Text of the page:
Fatalities Up In 2016, But Flying Is Still Safest Way To Travel

Open Jaw

The International Air Transport Association (IATA) released data for the 2016 safety performance of the commercial airline industry. 

  • The all accident rate (measured in accidents per 1 million flights) was 1.61, an improvement from 1.79 in 2015.
     
  • The 2016 major jet accident rate (measured in hull losses per 1 million flights) was 0.39, which was the equivalent of one major accident for every 2.56 million flights. This was not as good as the rate of 0.32 achieved in 2015 and was also above the five-year rate (2011-2015) of 0.36.
     
  • There were 10 fatal accidents with 268 fatalities. This compares with an average of 13.4 fatal accidents and 371 fatalities per year in the previous five-year period (2011-2015).
     
  • The 2016 jet hull loss rate for IATA member airlines was 0.35 (one accident for every 2.86 million flights). While this outperformed the global hull loss rate, it was a step back from the 0.22 accidents per million flights achieved by IATA members in 2015.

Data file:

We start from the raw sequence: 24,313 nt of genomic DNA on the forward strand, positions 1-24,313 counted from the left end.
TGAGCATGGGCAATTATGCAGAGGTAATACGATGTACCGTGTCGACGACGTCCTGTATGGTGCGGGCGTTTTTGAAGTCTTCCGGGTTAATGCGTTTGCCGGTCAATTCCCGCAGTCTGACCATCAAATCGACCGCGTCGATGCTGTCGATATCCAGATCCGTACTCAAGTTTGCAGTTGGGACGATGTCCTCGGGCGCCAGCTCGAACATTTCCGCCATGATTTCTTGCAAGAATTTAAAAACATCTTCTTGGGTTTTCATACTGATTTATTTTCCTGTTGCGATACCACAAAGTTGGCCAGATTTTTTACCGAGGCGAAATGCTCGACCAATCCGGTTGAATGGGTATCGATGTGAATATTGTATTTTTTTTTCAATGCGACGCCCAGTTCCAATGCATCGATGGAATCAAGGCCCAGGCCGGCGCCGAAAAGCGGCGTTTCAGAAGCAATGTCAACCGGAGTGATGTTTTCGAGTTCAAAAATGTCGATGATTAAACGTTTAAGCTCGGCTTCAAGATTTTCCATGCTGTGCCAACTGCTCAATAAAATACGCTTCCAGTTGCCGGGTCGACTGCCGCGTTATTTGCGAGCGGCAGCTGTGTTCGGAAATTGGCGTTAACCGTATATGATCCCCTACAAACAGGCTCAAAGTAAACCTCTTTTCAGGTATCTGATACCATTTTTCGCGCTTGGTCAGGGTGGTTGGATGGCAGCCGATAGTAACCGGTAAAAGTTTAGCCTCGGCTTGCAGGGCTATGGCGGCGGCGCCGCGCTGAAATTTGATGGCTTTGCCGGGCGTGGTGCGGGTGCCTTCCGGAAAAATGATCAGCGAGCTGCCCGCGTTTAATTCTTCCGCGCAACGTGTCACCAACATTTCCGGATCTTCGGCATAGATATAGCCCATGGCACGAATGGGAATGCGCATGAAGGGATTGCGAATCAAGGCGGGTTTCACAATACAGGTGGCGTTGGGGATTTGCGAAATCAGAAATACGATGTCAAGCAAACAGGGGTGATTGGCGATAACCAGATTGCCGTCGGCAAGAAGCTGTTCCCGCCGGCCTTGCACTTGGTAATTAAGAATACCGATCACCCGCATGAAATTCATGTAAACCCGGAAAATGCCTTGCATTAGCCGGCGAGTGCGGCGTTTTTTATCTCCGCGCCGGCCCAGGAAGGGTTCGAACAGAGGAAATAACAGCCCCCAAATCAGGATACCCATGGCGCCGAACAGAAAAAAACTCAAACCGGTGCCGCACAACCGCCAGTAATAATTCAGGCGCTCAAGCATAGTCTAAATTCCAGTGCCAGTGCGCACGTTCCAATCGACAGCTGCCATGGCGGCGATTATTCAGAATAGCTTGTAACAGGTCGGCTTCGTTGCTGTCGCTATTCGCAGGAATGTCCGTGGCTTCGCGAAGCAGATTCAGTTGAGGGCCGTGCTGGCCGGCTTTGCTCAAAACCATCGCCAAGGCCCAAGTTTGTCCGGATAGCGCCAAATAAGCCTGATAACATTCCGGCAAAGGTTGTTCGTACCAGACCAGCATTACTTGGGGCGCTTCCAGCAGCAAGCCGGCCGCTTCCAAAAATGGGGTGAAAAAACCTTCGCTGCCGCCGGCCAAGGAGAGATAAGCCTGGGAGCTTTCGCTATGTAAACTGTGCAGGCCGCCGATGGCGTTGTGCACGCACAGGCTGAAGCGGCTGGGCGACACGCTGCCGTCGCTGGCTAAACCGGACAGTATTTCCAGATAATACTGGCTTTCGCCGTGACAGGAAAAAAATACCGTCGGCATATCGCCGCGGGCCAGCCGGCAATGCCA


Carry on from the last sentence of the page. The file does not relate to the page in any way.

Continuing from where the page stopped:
"Last year some 3.8 billion travellers flew safely on 40.4 million flights. The number of total accidents, fatal accidents and fatalities all declined versus the five-year average, showing that aviation continues to become safer,” said Alexandre de Juniac, IATA’s Director General and CEO.

“We did take a step back on some key parameters from the exceptional performance of 2015; however, flying is still the safest form of long distance travel. And safety remains the top priority of all involved in aviation. The goal is for every flight to depart and arrive without incident. And every accident redoubles our efforts to achieve that," de Juniac added. 




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